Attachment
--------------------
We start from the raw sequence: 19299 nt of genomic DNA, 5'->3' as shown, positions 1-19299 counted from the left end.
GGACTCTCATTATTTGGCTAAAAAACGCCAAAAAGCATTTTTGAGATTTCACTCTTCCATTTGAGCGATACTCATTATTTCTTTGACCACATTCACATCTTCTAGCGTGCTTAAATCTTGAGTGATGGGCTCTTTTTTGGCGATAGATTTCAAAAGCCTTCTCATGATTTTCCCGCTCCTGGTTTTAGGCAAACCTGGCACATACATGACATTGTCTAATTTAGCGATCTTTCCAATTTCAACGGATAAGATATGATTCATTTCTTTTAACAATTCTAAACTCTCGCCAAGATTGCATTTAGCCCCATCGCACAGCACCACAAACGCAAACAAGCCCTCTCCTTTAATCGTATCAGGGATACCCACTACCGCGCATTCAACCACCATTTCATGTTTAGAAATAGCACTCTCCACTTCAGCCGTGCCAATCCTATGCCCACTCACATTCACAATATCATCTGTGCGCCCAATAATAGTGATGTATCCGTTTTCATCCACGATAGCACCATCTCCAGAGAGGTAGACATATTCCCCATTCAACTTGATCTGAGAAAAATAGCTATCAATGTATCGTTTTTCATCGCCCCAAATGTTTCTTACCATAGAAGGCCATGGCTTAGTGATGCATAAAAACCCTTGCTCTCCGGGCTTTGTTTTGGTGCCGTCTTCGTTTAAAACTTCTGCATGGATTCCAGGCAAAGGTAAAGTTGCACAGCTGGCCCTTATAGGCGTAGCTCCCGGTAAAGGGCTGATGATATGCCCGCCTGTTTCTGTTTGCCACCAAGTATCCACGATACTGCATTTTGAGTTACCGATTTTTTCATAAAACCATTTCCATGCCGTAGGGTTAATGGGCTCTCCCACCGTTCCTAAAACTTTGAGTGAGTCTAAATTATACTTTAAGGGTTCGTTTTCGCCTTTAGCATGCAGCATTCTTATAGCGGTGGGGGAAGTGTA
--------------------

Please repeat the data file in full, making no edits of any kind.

We start from the raw sequence: 19299 nt of genomic DNA, 5'->3' as shown, positions 1-19299 counted from the left end.
GGACTCTCATTATTTGGCTAAAAAACGCCAAAAAGCATTTTTGAGATTTCACTCTTCCATTTGAGCGATACTCATTATTTCTTTGACCACATTCACATCTTCTAGCGTGCTTAAATCTTGAGTGATGGGCTCTTTTTTGGCGATAGATTTCAAAAGCCTTCTCATGATTTTCCCGCTCCTGGTTTTAGGCAAACCTGGCACATACATGACATTGTCTAATTTAGCGATCTTTCCAATTTCAACGGATAAGATATGATTCATTTCTTTTAACAATTCTAAACTCTCGCCAAGATTGCATTTAGCCCCATCGCACAGCACCACAAACGCAAACAAGCCCTCTCCTTTAATCGTATCAGGGATACCCACTACCGCGCATTCAACCACCATTTCATGTTTAGAAATAGCACTCTCCACTTCAGCCGTGCCAATCCTATGCCCACTCACATTCACAATATCATCTGTGCGCCCAATAATAGTGATGTATCCGTTTTCATCCACGATAGCACCATCTCCAGAGAGGTAGACATATTCCCCATTCAACTTGATCTGAGAAAAATAGCTATCAATGTATCGTTTTTCATCGCCCCAAATGTTTCTTACCATAGAAGGCCATGGCTTAGTGATGCATAAAAACCCTTGCTCTCCGGGCTTTGTTTTGGTGCCGTCTTCGTTTAAAACTTCTGCATGGATTCCAGGCAAAGGTAAAGTTGCACAGCTGGCCCTTATAGGCGTAGCTCCCGGTAAAGGGCTGATGATATGCCCGCCTGTTTCTGTTTGCCACCAAGTATCCACGATACTGCATTTTGAGTTACCGATTTTTTCATAAAACCATTTCCATGCCGTAGGGTTAATGGGCTCTCCCACCGTTCCTAAAACTTTGAGTGAGTCTAAATTATACTTTAAGGGTTCGTTTTCGCCTTTAGCATGCAGCATTCTTATAGCGGTGGGGGAAGTGTA